The river is pushed backwards at St John NB

When riding from St Stephen (New Brunswick “NB”) to St John NB I was reflecting on the fact there is only about 5 weeks remaining of this tour and it felt timely to think about the sort of words that would stimulate the stories and memories to date. Because we have experienced so much in a short space of time so many thoughts came tumbling into my mind at once it felt right to lump them all together. (A very jumbled mindmap)

Canadian shield Powerful rivers Railways Rockies Snow Timber mills Scenery Beautiful Water Forests Friendly Glaciers Fur trade Hydro Cold winter RVs Westerly wind Birch trees Spruce trees Maple trees Hudson Bay Roadworks 1812 French vs Brittish American vs Brittish Moosehead beer Anglophone Frankaphone Mining Transcanada Plains of Abraham War Planked salmon Salt Oil Wind turbines Timezones Northern vigour Gumbo Rain Lake systems Locks Roadkill Caisse du populair Sections and quarters Powerlines Ottawa Tim Hortons Subway Canoes Farm Credit Canada Corporate farms Canada day Private islands Art Treaty Sawlogs Bears Box shopping malls Provincial Parks Loons Iced water Mosquitoes Grain elevators First Nations Logbooms Old cities Curteous truckies Milk quota Market supply Deregulation of CWB Bush planes Maritimes Frost heave Big tides BC Ferries Spectacular Cottage country Calf branding Tipping Light switch up sidedown Racoons Route Verte Railtrails Nanimo bars Moose Professors Iced cappachino PEI Coyote attack Truckies pee in a bottle Changing of the Guard Land bridges Dodge GMC Big trucks Hudderites Osprey Menonites Roots Squirrels Waterfalls Loonies and twoonies Old Quebec City Australian Wine No news No TV for 4 months Basements Sustainable communities Snow tyres Unpopular conservative government Capsule coffee machines Cabot trail Sulpher pollution Big lawns Highway motels gone broke Beaver lodge Planning Blogging Logistics Goffers Cottages 1604 Cut and carry fodder Generous people French Catholic churches That’s just Quebec Canadian tire Canadian superstore Mountain equipment coop Homemade wine Want to comeback

No doubt I will think of a few more as soon as I post this blog….so I might add to it from time to time as we make our way through the Maritimes before heading home.

After a great weekend with John and Annie’s daughter in law’s family and friends near St Stephen I have set off for Truro in Nova Scotia to catchup with a representative from Nova Scotia Land Loans Board later in the week. John and Annie are heading North of Fredericton to visit another study town. I should add that before we went to St Stephen we had a very enjoyable night in Fredericton (Capital of New Brunswick) staying in this fantastic B&B owned by Marnie’s very good friends John and Noreen Brennan. They really put on a wonderful spread for us and it is one of those places I would love to come back to.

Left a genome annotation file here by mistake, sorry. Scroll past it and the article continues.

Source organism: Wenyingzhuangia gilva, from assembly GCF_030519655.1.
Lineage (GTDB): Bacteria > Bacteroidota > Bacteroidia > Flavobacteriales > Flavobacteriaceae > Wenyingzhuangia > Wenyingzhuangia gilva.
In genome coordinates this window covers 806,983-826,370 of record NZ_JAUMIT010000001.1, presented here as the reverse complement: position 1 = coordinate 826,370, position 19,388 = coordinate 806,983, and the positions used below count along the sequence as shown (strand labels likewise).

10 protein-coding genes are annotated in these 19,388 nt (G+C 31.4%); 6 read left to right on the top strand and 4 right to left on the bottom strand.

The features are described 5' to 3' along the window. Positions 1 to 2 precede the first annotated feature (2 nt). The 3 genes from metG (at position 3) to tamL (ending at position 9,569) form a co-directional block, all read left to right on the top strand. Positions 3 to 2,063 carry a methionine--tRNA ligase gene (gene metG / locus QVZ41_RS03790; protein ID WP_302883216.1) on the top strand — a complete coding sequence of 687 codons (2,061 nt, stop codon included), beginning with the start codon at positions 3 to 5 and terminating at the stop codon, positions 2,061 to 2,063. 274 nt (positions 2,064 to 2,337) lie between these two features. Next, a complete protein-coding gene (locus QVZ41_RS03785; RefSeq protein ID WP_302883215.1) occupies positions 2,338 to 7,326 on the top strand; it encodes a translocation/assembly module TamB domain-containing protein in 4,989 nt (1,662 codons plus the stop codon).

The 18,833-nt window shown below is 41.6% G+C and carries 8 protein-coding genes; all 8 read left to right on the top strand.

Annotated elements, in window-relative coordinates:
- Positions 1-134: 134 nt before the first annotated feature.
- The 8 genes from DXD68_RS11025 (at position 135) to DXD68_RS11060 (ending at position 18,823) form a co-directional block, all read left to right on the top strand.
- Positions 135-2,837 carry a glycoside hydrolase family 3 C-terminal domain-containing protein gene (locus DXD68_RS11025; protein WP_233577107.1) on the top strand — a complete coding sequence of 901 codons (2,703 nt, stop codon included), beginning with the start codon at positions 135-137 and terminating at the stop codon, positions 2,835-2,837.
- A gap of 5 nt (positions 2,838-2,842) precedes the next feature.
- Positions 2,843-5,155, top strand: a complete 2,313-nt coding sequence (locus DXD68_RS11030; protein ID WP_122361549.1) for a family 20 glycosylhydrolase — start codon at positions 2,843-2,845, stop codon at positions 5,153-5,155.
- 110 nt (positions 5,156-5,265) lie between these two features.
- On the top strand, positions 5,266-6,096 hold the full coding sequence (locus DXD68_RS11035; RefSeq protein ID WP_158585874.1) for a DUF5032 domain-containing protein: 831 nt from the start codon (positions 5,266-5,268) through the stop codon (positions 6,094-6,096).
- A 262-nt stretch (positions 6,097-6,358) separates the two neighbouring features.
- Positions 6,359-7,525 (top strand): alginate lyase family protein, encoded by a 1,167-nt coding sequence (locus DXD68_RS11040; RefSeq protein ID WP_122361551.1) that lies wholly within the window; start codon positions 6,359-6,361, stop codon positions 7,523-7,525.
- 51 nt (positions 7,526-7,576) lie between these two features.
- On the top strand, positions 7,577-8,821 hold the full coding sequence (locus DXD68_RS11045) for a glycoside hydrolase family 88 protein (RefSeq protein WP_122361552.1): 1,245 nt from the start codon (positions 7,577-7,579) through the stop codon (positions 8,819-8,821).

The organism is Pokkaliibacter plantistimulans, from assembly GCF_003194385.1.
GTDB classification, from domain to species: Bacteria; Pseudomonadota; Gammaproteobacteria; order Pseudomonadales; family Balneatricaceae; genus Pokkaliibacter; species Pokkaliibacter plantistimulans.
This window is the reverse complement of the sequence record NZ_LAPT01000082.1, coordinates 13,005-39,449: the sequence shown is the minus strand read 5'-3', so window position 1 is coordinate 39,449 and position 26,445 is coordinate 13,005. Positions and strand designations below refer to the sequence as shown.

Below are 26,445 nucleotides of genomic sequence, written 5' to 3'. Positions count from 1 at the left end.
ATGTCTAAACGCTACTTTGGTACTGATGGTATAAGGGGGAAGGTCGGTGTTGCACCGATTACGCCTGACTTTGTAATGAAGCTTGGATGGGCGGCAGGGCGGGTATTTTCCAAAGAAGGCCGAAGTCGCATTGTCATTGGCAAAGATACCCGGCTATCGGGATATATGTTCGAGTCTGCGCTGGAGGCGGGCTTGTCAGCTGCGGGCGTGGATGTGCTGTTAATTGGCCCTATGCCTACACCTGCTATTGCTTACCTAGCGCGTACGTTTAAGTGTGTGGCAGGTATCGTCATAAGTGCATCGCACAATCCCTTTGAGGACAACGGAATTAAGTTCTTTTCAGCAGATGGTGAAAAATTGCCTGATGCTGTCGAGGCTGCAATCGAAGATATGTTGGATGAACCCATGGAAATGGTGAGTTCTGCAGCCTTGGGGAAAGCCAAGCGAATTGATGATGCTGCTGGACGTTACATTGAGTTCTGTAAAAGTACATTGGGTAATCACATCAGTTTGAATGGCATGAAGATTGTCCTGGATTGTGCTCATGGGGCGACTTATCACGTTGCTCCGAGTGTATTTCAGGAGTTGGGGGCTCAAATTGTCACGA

Yesterday I was kindly taken to this significant national historical site. The island in the photo (Saint Croix Island) is the site the French undertook their first attempt at year round colonisation in 1604. This didn’t end happily, as I understand during winter the natives didn’t allow the settlers off the island so many of them they starved to death. (The plaques say they died of scurvy which is probably the politically correct version of events).





On my way through St John NB this afternoon I stopped for a while to watch the awesome power of the tidal system push the St John River backwards, hence the name Reversing Falls. The engines on these boats had to work really hard to hold their position to keep from been pushed back upstream. This YouTube clip is also pretty good for more information.




The tide was well and truly out when I took this photo earlier this morning.


6 thoughts on “The river is pushed backwards at St John NB

  1. Hi Alistair, Been wanting to send a reply to you…. we’ve followed your blogs right across…great coverage and wonderful pics…Good On Ya Mates!! We must “Do the Maritimes” before we die!!
    Jack will send you his poem about Terry Fox, written when we saw the memorial on our trip across this vaste country.
    All the best for your last few Hundred(?) miles!!
    Marg and Jack Jones, Kamloops BC

    • Hello Marg and Jack, great to hear from you and that you are still following our travels. I look forward to reciving Jack’s poem. Would it be OK to put it on the blog? Alistair

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